In my previous post, FOUR MUSCLES YOU NEED GIVE MORE ATTENTION TO AVOID SHOULDER PAIN & LIFT MORE WEIGHT, I talk about the critical role the rotator cuff muscles play in stabilising the shoulder joint and ensuring it’s proper function. The internal rotators (Subscapularis) of the shoulder receive a lot of work from the high volume of chest, over-head pressing and anterior (frontal) shoulder movements that are included in most training programmes. A lot of the time for many individuals, more benefit would actually come from releasing the internal rotators through foam rolling and massage, rather than activating them further. As such, direct / isolated subscapularis work usually isn’t necessary unless a specific injury is sustained or a significant strength imbalance is present. I am therefore, going to recommend to you 5 very effective exercises that you can use to activate and strengthen your external rotator muscles (Infraspinatus and Ters Minor).
FIRST, A FEW THINGS TO CONSIDER
– These exercises will be very humbling. DO NOT need, nor will you be able to handle a lot of weight. Initially, body weight, a light band and then just 1 to 4 kilos will usually suffice.
– The external rotators are relatively small muscles and require strength endurance as opposed to maximal strength. I would recommend a rep range of 10-15, performing 2-3 sets on these exercises. A nice addition I like to use is to pay attention to tempo, working with a 3 or 4 second eccentric and a 2 second hold at the top.
– Excessively fatiguing or going to failure with any of these exercises is not necessary and potentially dangerous. The more tired you get, the more your movement patterns begin to alter and compensatory patterns emerge. This can result in more damage than good, causing shoulder impingement to occur. Always perform these exercises with at least 1 to 2 repetitions in reserve.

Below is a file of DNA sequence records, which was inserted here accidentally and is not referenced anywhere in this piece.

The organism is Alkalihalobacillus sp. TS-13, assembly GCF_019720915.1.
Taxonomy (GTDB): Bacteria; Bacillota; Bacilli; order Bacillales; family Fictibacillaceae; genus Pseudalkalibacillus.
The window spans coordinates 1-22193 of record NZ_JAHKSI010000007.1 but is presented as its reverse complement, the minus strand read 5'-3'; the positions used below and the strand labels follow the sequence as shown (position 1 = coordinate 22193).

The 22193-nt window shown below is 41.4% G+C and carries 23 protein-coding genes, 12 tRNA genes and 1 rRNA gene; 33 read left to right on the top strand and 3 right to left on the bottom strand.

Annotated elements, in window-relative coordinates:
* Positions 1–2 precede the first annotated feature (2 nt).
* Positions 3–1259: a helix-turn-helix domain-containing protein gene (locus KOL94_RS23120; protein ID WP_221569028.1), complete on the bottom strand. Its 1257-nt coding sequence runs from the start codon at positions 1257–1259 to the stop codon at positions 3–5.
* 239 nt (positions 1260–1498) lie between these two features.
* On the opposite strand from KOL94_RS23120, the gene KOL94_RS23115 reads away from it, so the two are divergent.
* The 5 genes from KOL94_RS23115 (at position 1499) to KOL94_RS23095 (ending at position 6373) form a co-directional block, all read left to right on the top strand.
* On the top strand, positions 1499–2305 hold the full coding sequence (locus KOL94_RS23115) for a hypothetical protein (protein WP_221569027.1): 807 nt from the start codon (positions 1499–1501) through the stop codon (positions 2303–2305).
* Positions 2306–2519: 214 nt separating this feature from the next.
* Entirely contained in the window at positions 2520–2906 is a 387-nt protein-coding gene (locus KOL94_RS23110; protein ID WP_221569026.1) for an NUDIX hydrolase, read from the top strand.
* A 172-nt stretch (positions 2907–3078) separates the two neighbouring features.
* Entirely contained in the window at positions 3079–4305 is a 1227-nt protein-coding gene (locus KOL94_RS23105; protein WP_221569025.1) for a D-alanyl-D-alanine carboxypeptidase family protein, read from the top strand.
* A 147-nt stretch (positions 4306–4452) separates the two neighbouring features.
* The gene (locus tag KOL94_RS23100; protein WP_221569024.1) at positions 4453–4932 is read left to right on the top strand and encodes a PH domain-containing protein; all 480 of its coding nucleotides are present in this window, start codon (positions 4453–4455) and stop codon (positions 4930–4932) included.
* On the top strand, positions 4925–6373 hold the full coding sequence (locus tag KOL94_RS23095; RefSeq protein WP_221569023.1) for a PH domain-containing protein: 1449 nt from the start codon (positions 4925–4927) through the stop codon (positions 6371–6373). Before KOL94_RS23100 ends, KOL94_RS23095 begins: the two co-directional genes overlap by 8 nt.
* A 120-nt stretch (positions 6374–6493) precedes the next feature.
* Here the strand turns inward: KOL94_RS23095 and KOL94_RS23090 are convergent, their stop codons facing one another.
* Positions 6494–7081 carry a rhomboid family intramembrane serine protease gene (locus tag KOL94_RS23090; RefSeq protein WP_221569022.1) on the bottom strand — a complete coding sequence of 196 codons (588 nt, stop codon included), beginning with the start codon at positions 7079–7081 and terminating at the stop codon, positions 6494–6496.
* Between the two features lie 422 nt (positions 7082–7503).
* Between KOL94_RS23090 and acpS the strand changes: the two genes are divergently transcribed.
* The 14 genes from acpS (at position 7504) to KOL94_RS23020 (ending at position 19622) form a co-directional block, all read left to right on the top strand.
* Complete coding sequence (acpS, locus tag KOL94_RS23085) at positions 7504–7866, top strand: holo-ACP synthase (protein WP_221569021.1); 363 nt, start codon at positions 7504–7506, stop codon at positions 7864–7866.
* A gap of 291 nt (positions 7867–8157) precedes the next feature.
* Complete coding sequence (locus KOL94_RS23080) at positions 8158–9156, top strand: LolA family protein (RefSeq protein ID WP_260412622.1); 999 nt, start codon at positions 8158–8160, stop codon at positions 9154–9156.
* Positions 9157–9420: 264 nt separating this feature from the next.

– When integrating these exercises into your program it is wise to include them at the end of your session, or at least after any main/heavy pressing exercises. If the muscles of the rotator cuff are pre-fatigued they cannot properly fulfil their stabilising role and we risk injury. Likewise, do not perform these exercises the day before any heavy pressing is to be done. I would probably also suggest steering clear of doing them the day before heavy squats and deadlifts.
– The exercises below, are great for isolating the external rotators and are definitely very effective strengthening exercises. However, it is important to remember that their true function is to work together to stabilise the joint. So, as well as strengthening the external rotators independently, brining things all together with rhythmic/dynamic stabilisation and flexibility work is also important.
Now, with taking these into account, lets get on with it!
MY TOP 5 EXTERNAL ROTATOR EXERCISES…
- SIDE LYING DB EXTERNAL ROTATION
- Lie on the floor on your side. With a dumbbell in the hand of the side you are not lying on, rest your elbow on your side or on top of a small towel or block at a 90-degree angle, parallel to the floor.